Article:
Electric Mobs
August 20th, 2006

An interesting article called Power From the People looks like another instance of cooperative strategy using embedded technology:

Last week, JR East, one of the regional subdivisions of the national Japanese railway network, completed a pilot study looking into ways that parts of a station’s electrical needs could be met by people power.

According to the Japanese newspaper Chunichi Shimbun, the JR East program, assisted by researchers from Keio University, plans to embed piezo pads in the floor under the ticket gates. As people pass through, vibration and pressure on the pads is converted by piezo crystals into an electrical charge which can then be channeled to highly efficient power storage systems and provide clean, ecologically friendly power to parts of the station. Although the piezo current is apparently a small one, if enough passengers pass through (and bounce a bit as they do), quite respectable amounts of electricity can be accumulated….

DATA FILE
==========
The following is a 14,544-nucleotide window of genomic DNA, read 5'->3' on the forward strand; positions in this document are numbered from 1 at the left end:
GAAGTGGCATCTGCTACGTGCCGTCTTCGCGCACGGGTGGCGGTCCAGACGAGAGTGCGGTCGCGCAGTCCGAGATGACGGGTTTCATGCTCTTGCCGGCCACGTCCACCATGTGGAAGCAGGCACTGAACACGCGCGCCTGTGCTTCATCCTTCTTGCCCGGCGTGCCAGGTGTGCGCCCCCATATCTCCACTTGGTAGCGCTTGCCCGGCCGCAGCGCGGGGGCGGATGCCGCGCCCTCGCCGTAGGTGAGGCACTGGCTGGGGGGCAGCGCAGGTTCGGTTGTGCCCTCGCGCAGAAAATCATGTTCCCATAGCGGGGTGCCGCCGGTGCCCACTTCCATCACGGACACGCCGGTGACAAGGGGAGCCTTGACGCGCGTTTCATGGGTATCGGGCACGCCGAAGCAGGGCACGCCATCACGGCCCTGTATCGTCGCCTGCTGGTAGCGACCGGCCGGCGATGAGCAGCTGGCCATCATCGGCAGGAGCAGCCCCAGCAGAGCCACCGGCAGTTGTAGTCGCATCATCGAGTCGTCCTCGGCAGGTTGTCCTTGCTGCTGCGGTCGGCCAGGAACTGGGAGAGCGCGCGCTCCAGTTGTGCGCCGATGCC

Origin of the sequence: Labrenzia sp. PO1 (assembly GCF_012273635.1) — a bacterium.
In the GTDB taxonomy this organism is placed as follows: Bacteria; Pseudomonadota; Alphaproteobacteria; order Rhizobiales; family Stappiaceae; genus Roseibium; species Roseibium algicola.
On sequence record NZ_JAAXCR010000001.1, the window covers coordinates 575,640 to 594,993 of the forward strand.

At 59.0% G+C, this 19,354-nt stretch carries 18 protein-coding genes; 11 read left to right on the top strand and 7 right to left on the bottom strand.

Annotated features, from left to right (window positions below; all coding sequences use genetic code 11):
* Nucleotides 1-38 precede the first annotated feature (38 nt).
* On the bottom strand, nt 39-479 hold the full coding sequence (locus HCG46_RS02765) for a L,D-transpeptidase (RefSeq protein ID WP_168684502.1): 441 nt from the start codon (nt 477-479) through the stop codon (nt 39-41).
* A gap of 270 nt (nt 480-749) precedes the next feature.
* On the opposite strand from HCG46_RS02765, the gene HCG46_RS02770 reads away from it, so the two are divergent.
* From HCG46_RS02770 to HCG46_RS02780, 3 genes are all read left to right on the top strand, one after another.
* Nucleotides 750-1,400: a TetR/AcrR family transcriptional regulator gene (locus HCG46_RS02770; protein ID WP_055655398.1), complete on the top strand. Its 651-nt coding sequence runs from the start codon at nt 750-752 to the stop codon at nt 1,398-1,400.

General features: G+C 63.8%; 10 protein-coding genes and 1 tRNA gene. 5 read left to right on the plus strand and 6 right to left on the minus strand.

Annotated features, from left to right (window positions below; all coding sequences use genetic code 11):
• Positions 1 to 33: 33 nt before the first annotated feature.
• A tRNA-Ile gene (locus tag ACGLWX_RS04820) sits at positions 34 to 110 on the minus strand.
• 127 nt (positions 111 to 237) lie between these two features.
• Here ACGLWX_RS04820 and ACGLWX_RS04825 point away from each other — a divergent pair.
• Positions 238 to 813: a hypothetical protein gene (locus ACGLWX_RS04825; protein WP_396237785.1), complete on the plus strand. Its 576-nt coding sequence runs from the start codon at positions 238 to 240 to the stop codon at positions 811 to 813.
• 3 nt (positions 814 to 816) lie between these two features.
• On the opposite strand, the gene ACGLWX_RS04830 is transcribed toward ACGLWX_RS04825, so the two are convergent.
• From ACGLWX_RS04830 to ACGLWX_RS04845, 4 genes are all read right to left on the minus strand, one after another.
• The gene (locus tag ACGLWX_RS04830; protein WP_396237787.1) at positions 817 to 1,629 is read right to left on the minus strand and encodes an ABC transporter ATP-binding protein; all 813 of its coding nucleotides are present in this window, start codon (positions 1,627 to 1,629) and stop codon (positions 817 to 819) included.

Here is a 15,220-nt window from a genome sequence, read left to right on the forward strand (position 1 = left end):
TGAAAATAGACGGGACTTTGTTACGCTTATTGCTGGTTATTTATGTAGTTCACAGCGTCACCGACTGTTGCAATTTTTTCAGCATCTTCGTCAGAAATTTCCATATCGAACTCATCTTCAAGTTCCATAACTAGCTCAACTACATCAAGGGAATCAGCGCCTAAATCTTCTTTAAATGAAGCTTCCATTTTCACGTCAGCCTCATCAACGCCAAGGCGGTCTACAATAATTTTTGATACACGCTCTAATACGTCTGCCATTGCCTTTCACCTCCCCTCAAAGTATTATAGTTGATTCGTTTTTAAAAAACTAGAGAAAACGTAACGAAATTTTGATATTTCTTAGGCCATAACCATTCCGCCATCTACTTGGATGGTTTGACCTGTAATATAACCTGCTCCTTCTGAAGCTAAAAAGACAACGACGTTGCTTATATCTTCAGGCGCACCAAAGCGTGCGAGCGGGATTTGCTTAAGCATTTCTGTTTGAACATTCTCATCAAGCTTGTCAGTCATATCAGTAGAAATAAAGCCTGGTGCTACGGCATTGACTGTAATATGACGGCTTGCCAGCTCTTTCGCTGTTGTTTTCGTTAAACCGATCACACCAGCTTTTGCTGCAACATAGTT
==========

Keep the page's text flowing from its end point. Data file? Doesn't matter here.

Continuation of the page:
For the environmentally conscious, it’s a thrilling idea. Suddenly a typical city looks like a series of energy-generating opportunities currently being missed. All those people walking, cars driving, elevated iron bridges vibrating as the trains roll across — aren’t they a bit like wind, sun or waves just waiting to have their energy harnessed and turned into power?…

Still, it’s fascinating to imagine a future in which almost nothing goes to waste, and power gets recycled in highly efficient loops. It raises all sorts of questions I’m sure Jacques and Pierre Curie, who discovered piezoelectrics in 1880, never got around to thinking about. Who really owns energy? Should we start thinking of walking (or just standing still and vibrating) as a commodity we could sell, or a gift we should give?

via Wired

I followed this post up with some additional thinking in Cooperation Problematizes Property.

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